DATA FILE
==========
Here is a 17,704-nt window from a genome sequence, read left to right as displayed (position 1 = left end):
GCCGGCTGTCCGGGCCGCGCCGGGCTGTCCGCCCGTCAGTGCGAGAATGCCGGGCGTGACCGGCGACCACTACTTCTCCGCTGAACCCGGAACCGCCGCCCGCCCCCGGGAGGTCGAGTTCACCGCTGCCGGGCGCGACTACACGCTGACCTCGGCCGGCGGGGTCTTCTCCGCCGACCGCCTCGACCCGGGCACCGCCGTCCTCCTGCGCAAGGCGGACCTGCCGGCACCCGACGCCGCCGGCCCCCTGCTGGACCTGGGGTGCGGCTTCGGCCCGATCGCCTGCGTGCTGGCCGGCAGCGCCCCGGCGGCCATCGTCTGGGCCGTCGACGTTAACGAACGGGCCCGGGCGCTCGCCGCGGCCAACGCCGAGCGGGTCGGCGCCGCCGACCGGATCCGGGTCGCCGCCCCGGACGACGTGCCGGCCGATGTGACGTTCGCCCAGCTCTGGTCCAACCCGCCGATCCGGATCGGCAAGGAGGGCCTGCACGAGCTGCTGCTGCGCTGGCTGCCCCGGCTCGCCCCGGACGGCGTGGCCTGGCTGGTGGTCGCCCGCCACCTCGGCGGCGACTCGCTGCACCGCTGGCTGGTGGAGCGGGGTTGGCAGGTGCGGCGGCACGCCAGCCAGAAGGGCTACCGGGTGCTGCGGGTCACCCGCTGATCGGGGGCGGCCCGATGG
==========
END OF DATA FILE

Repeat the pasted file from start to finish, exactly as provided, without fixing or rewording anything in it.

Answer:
Here is a 17,704-nt window from a genome sequence, read left to right as displayed (position 1 = left end):
GCCGGCTGTCCGGGCCGCGCCGGGCTGTCCGCCCGTCAGTGCGAGAATGCCGGGCGTGACCGGCGACCACTACTTCTCCGCTGAACCCGGAACCGCCGCCCGCCCCCGGGAGGTCGAGTTCACCGCTGCCGGGCGCGACTACACGCTGACCTCGGCCGGCGGGGTCTTCTCCGCCGACCGCCTCGACCCGGGCACCGCCGTCCTCCTGCGCAAGGCGGACCTGCCGGCACCCGACGCCGCCGGCCCCCTGCTGGACCTGGGGTGCGGCTTCGGCCCGATCGCCTGCGTGCTGGCCGGCAGCGCCCCGGCGGCCATCGTCTGGGCCGTCGACGTTAACGAACGGGCCCGGGCGCTCGCCGCGGCCAACGCCGAGCGGGTCGGCGCCGCCGACCGGATCCGGGTCGCCGCCCCGGACGACGTGCCGGCCGATGTGACGTTCGCCCAGCTCTGGTCCAACCCGCCGATCCGGATCGGCAAGGAGGGCCTGCACGAGCTGCTGCTGCGCTGGCTGCCCCGGCTCGCCCCGGACGGCGTGGCCTGGCTGGTGGTCGCCCGCCACCTCGGCGGCGACTCGCTGCACCGCTGGCTGGTGGAGCGGGGTTGGCAGGTGCGGCGGCACGCCAGCCAGAAGGGCTACCGGGTGCTGCGGGTCACCCGCTGATCGGGGGCGGCCCGATGG